Hawaii high court rejects 2 primary election challenges

Aug. 31—The Hawaii Supreme Court has dismissed two initial legal challenges disputing the results of the state's Aug. 13 primary election.

The Hawaii Supreme Court has dismissed two initial legal challenges disputing the results of the state's Aug. 13 primary election.

All five justices on the state's highest court on Monday dispensed with the complaints filed by one Republican and one Democratic candidate for governor last week.

Gary Cordery, who finished third among 10 Republicans seeking to be governor, filed his complaint Aug. 22. A day later, Richard Kim filed his complaint after finishing a distant fifth among seven Democratic gubernatorial contenders.

The court ruled that neither complaint offered evidence that would alter election outcomes.

"A plaintiff challenging a primary election must show that he or she has actual information of mistakes or errors sufficient to change the election result, " the justices wrote in their opinion in both cases, citing prior case law.

Cordery, who was joined in his complaint by 34 voters, alleged in part that voters may have been confused by instructions and that the arrangement of political parties and a nonpartisan category of candidates on ballots didn't comply with Hawaii's Constitution or state law. He had asked that all election results be nullified and that every candidate be advanced to the Nov. 8 general election.

The court didn't even get into whether the allegations had merit, and ruled that the plaintiffs failed to state a claim upon which relief could be granted.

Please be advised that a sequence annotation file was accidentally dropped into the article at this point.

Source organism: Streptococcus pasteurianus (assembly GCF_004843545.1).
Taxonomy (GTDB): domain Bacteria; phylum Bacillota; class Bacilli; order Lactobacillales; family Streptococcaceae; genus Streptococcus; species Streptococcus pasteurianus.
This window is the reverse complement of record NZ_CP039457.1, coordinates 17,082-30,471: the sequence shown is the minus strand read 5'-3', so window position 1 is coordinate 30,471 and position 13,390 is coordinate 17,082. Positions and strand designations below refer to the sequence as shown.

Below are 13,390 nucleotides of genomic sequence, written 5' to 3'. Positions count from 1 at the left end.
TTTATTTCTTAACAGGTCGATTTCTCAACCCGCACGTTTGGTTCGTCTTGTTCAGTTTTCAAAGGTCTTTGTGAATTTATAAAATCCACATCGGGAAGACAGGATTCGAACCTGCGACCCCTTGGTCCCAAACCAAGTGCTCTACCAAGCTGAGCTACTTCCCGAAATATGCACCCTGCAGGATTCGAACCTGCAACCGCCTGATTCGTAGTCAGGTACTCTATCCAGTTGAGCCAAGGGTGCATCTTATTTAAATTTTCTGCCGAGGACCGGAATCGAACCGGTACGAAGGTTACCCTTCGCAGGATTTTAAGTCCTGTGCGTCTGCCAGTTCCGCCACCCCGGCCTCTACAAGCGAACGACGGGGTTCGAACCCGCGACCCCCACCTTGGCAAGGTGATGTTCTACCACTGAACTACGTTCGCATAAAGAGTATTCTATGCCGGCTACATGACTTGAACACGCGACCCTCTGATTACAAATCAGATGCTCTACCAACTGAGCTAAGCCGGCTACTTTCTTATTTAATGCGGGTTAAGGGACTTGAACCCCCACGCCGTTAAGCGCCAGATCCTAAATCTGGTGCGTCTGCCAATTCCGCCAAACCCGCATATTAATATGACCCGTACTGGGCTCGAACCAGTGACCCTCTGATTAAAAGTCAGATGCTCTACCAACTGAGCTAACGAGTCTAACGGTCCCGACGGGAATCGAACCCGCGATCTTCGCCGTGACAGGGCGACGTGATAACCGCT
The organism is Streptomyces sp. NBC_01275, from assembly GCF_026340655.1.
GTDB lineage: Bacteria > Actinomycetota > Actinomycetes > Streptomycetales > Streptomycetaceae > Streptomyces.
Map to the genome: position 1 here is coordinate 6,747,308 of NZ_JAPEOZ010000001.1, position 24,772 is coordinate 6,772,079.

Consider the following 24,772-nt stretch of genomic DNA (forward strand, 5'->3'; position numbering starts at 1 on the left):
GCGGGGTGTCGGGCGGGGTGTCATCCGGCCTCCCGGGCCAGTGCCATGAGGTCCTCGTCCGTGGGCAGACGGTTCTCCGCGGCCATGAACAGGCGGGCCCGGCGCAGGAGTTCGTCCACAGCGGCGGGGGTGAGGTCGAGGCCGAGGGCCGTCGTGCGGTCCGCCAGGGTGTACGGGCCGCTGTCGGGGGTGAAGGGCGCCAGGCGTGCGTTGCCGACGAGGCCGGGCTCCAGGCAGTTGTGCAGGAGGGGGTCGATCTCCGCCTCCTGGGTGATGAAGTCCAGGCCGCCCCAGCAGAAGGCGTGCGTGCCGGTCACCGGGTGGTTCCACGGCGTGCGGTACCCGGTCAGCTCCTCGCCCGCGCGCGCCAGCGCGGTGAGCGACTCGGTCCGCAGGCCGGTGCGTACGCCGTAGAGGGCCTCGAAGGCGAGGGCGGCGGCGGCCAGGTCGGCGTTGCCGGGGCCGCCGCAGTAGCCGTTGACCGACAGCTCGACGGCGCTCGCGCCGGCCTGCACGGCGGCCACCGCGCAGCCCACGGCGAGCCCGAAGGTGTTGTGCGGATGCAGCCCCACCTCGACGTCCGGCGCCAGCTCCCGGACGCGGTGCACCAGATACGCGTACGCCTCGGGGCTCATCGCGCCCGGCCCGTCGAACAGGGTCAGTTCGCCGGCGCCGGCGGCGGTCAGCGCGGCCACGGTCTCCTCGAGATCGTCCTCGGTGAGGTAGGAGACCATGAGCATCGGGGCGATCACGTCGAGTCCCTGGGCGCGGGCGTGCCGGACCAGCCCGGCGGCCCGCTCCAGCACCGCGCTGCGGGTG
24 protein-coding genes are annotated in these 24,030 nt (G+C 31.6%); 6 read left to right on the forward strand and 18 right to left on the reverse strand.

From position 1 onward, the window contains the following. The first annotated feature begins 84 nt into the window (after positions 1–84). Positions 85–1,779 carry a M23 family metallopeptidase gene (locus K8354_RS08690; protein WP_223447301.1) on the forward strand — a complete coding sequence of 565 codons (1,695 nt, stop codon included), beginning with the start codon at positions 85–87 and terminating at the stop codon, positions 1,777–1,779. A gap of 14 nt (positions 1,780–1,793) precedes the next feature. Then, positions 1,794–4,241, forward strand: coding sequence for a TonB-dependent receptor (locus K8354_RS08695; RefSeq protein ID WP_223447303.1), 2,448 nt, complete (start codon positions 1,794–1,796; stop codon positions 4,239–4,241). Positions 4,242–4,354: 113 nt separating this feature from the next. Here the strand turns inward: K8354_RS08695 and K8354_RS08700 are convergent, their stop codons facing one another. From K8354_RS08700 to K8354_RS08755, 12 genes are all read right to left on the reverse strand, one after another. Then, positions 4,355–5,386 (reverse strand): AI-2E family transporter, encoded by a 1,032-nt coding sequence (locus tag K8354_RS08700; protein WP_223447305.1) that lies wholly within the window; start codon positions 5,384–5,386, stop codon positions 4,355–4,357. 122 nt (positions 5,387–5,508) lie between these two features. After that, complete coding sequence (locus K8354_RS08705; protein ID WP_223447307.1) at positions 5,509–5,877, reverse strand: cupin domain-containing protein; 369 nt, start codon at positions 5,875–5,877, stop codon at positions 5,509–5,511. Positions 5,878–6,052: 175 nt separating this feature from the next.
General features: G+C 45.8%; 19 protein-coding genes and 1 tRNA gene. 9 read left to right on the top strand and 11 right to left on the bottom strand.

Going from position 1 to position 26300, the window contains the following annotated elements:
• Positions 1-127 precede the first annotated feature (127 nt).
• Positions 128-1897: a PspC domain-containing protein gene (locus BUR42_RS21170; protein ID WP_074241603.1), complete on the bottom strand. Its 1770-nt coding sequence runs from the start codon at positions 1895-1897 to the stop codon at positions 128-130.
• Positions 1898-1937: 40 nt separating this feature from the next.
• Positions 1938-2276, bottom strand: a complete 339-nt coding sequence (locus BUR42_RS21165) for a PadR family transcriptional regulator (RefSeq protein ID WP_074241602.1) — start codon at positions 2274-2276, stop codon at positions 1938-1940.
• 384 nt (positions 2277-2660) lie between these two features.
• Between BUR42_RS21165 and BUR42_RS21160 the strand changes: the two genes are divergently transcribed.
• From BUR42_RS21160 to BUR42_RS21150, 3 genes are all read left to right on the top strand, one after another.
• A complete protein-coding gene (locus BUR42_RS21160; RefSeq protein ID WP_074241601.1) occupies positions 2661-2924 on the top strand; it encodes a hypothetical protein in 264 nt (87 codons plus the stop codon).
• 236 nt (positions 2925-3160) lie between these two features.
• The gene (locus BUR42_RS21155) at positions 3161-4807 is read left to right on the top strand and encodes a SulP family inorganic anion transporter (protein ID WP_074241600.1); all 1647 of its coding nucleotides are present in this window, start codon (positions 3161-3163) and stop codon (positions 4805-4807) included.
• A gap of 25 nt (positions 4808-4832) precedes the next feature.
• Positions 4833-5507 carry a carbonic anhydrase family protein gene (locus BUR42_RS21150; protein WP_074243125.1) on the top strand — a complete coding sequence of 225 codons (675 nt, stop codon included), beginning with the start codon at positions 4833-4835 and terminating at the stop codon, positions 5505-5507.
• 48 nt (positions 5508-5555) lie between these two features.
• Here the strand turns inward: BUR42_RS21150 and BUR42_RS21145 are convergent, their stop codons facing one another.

"Taking Plaintiffs' allegations as true and viewing them in the light most favorable to them, nullification of the 2022 Primary Election results and requiring all qualified candidates to advance to the 2022 General Election are not remedies authorized by (state law ), " said the court order signed by Justices Mark Recktenwald, Paula Nakayama, Sabrina McKenna, Michael Wilson and Todd Eddins.

Kim, in part, alleged that manipulated computer programming transferred about 98, 500 votes for him to Lt. Gov. Josh Green that resulted in Green's win.

As evidence supporting this claim, Kim cited factors that included his sign-waving efforts, his Facebook followers and the number of visits to his campaign website.

Kim received 991 votes compared with 158, 161 for Green.

"Based on this court's review of the evidence submitted in support of his complaint, there is no evidence or reasonable inference drawn from the evidence submitted that there was computer programming manipulation on his name on the democratic ballots such that he received only 1 % of the actual votes he should have had, " the court's ruling in Kim's case said. "This claim thus amounts to speculation and does not support his assertion that he should be declared the winner."

Two other candidates filed election challenges by an Aug. 26 deadline that are still pending before the court. They are BJ Penn, who finished second to former Lt. Gov. James "Duke " Aiona in the Republican race for governor, and Cherie Oquendo, who was five votes behind winner Tiana Wilbur in the Republican primary for state House District 45, covering Waianae and Makaha.

There also is a pending challenge filed by 70 voters on Kauai.